When the Cinderella season finally ended, your Montreal Canadiens shook the hands of the players who had just eliminated them.
Then they stood at centre ice, waving their sticks at those who had stayed at the Bell Centre till the bitter end of a 6-1 loss.
Watching, I couldn’t suppress a nagging, glass-half-empty thought:
This acknowledgement of fan support surely will be repeated in the spring of 2014.
But it might be after 82 games.
My pressbox neighbour, Marc De Foy, was writing his column for the Journal de Montréal. The title: “Which were the real Montreal Canadiens?”
A reasonable question to ask, because the Montreal Canadiens who surprised and delighted their fans through 40 games of the truncated season was not the team that stumbled down the stretch and exited the playoffs ignominiously against the Eastern Conference’s seventh seed.
Did the undersized Canadiens run out of gas? If so, how will they cope with an 82-game schedule.
Bear in mind, also, that the Canadiens played one game outside the eastern time zone this season – and it wasn’t until Game 47, a 4-2 win in Winnipeg. How will they fare with a schedule that will include 28 games against the Western Conference?
Have you watched any of the playoff series between the defending champion L.A. and St. Louis? If the Canadiens were physically dominated by Ottawa, how do you think they’d fare against the Kings or Blues? There’d be a team meeting in the Emergency ward.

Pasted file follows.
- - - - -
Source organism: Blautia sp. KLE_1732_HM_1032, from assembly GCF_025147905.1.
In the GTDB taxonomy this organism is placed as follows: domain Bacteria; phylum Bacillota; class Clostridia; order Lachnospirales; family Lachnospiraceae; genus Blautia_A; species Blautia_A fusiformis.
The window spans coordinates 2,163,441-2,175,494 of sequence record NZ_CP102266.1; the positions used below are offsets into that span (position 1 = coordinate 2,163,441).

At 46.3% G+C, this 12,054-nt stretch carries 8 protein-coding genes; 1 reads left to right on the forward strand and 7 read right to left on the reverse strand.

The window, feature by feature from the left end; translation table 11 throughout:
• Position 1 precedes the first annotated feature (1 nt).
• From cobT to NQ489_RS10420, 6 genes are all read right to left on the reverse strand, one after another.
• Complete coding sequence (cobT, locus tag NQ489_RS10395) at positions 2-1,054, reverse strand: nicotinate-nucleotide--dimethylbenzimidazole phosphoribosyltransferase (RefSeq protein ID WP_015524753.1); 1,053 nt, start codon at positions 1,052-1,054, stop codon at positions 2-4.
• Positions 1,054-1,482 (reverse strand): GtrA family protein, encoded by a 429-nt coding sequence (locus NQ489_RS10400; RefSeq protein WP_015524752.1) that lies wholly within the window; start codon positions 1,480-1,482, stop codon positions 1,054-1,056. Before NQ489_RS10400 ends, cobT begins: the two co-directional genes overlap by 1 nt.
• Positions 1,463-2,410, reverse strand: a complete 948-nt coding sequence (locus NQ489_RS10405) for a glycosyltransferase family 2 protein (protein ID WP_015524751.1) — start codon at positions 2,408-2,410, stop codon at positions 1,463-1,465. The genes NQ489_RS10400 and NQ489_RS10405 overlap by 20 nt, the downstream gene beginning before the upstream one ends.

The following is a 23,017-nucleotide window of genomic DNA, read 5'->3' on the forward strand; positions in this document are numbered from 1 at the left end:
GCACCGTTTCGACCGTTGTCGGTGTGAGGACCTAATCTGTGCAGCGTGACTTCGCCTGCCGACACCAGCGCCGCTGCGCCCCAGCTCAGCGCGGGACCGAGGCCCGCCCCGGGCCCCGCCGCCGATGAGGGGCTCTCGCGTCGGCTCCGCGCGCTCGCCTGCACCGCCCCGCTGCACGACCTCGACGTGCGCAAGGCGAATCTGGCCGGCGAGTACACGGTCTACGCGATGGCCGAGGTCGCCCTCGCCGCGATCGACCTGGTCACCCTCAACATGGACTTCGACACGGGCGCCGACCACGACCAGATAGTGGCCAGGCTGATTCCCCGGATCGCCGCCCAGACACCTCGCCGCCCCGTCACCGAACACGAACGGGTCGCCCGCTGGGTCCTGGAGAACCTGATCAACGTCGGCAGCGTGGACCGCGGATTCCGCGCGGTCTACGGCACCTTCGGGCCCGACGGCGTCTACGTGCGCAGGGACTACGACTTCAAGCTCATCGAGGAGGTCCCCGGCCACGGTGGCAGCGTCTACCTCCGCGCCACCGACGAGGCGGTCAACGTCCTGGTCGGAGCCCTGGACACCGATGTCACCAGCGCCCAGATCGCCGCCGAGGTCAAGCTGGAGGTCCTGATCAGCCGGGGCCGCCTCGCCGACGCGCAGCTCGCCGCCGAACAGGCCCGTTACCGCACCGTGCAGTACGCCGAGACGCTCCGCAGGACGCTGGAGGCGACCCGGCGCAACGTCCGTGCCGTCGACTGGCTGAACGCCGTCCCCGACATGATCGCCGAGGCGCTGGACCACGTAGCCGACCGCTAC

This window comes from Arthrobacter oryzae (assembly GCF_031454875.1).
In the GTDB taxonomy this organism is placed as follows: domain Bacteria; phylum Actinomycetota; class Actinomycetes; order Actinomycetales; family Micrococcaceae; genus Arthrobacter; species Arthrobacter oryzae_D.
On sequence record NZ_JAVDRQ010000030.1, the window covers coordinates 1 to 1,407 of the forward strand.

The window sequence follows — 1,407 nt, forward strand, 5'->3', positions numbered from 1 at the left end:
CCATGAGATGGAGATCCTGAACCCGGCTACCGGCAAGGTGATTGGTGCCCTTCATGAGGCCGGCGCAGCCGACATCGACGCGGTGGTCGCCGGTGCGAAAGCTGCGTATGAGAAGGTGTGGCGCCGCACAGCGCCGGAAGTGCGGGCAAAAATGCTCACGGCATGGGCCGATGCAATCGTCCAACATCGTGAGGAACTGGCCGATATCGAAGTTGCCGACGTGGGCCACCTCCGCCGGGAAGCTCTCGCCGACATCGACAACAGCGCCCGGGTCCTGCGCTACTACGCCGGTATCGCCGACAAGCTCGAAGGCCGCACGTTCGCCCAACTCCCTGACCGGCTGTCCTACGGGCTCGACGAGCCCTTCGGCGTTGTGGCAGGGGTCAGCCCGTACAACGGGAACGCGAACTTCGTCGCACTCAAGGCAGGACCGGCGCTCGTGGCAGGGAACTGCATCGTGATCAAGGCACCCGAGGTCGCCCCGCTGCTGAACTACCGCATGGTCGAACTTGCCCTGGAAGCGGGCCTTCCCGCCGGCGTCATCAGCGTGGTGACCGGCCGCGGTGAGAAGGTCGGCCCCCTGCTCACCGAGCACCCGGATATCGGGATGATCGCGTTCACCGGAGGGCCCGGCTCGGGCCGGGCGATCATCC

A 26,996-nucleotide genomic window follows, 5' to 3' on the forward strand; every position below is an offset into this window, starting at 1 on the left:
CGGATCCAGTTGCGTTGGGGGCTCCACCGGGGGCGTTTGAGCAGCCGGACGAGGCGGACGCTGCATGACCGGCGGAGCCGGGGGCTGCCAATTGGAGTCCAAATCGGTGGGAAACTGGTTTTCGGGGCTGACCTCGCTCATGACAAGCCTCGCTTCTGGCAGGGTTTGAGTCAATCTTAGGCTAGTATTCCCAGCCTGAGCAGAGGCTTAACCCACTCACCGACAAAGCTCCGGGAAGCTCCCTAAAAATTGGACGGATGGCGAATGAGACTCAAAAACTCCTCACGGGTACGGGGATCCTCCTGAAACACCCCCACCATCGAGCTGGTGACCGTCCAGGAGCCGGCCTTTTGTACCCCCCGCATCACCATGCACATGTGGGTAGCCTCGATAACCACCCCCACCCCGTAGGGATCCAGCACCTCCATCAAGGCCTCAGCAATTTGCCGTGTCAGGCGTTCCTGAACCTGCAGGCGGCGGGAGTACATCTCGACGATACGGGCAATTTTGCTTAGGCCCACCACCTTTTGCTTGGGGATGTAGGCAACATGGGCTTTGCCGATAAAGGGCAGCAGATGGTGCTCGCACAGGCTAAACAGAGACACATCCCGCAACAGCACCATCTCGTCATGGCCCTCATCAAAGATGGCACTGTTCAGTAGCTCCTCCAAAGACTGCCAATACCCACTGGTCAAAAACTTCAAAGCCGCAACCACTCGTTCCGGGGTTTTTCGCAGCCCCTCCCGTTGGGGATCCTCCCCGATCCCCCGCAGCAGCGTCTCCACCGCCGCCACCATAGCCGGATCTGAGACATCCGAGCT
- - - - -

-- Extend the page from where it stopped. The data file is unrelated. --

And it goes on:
My great and good friend Mitch Melnick made this point during his pre- and postgame analysis on TSN 690: The Montreal Canadiens have to get bigger. Speed and skill may notch a few regular-season wins against the Buffalo Sabres, but the playoffs are a whole new ballgame.
Look, I’m not biased against small players.
The great Martin St. Louis is a first-ballot Hall of Famer who just won the Art Ross Trophy. Cory Conacher, St. Louis’s former teammate, scored twice in Game 5 for Ottawa.
Barring injury, Brendan Gallagher is going to be a terrific player for many seasons to come. But Gallagher is part of a lineup that also includes David Desharnais and Brian Gionta.
Gallagher and DD were skating against an Ottawa defence that includes 6’5″ Jared Cowan, 6’3″ Marc Methot, 6’3″ Chris Phillips and 6’4″ Eric Gryba. Patrick Wiercioch, who’s 6’5″, was a healthy scratch.
Contrast this with the Canadiens. Jarred Tinordi, 6’6″, is part of a defence corps that includes Francis Bouillon, Josh Gorges and Raphael Diaz.
Ottawa set the tone in Game 1 of the series. While being outshot 50-31, the Senators outhit the Canadiens 31-24. Eric Gryba ended Lars Eller’s season, and Max Pacioretty sustained a shoulder separation that the team kept secret while Max soldiered on like a latter-day Bob Gainey.
In the only game the Canadiens won, they outhit the Senators 37-26 last Friday. But on Sunday at Scotiabank Place, physical dominance was restored. Ottawa outhit the Canadiens by a slight margin, 47-44, but that doesn’t include the punches they landed in winning all those fights.